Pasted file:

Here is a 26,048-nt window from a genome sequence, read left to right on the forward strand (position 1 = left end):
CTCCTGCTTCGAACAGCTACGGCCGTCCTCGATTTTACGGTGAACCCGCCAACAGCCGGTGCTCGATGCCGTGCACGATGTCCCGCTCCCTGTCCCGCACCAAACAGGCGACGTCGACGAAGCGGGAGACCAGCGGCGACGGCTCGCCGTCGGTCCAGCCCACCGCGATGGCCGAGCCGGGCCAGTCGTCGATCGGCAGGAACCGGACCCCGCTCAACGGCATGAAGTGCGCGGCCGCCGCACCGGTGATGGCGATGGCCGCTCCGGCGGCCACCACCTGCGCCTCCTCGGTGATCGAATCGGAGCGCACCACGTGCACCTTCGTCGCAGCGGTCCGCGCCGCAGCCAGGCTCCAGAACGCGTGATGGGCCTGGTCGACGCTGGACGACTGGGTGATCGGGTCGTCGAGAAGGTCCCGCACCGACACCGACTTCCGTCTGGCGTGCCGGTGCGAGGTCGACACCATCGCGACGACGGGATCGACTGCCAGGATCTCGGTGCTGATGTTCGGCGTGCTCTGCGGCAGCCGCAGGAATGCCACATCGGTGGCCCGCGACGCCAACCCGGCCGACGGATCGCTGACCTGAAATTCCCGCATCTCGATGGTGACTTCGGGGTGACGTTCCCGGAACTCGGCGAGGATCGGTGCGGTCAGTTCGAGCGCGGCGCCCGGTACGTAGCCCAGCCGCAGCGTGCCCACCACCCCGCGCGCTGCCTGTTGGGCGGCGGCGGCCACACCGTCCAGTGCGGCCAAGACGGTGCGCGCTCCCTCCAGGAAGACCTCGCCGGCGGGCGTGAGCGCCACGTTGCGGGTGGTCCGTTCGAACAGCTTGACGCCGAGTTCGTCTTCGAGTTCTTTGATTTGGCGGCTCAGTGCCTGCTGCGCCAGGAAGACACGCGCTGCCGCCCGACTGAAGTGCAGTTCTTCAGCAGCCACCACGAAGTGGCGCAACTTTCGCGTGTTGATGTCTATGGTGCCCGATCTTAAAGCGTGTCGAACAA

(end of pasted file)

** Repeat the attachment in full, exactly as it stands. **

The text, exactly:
Here is a 26,048-nt window from a genome sequence, read left to right on the forward strand (position 1 = left end):
CTCCTGCTTCGAACAGCTACGGCCGTCCTCGATTTTACGGTGAACCCGCCAACAGCCGGTGCTCGATGCCGTGCACGATGTCCCGCTCCCTGTCCCGCACCAAACAGGCGACGTCGACGAAGCGGGAGACCAGCGGCGACGGCTCGCCGTCGGTCCAGCCCACCGCGATGGCCGAGCCGGGCCAGTCGTCGATCGGCAGGAACCGGACCCCGCTCAACGGCATGAAGTGCGCGGCCGCCGCACCGGTGATGGCGATGGCCGCTCCGGCGGCCACCACCTGCGCCTCCTCGGTGATCGAATCGGAGCGCACCACGTGCACCTTCGTCGCAGCGGTCCGCGCCGCAGCCAGGCTCCAGAACGCGTGATGGGCCTGGTCGACGCTGGACGACTGGGTGATCGGGTCGTCGAGAAGGTCCCGCACCGACACCGACTTCCGTCTGGCGTGCCGGTGCGAGGTCGACACCATCGCGACGACGGGATCGACTGCCAGGATCTCGGTGCTGATGTTCGGCGTGCTCTGCGGCAGCCGCAGGAATGCCACATCGGTGGCCCGCGACGCCAACCCGGCCGACGGATCGCTGACCTGAAATTCCCGCATCTCGATGGTGACTTCGGGGTGACGTTCCCGGAACTCGGCGAGGATCGGTGCGGTCAGTTCGAGCGCGGCGCCCGGTACGTAGCCCAGCCGCAGCGTGCCCACCACCCCGCGCGCTGCCTGTTGGGCGGCGGCGGCCACACCGTCCAGTGCGGCCAAGACGGTGCGCGCTCCCTCCAGGAAGACCTCGCCGGCGGGCGTGAGCGCCACGTTGCGGGTGGTCCGTTCGAACAGCTTGACGCCGAGTTCGTCTTCGAGTTCTTTGATTTGGCGGCTCAGTGCCTGCTGCGCCAGGAAGACACGCGCTGCCGCCCGACTGAAGTGCAGTTCTTCAGCAGCCACCACGAAGTGGCGCAACTTTCGCGTGTTGATGTCTATGGTGCCCGATCTTAAAGCGTGTCGAACAA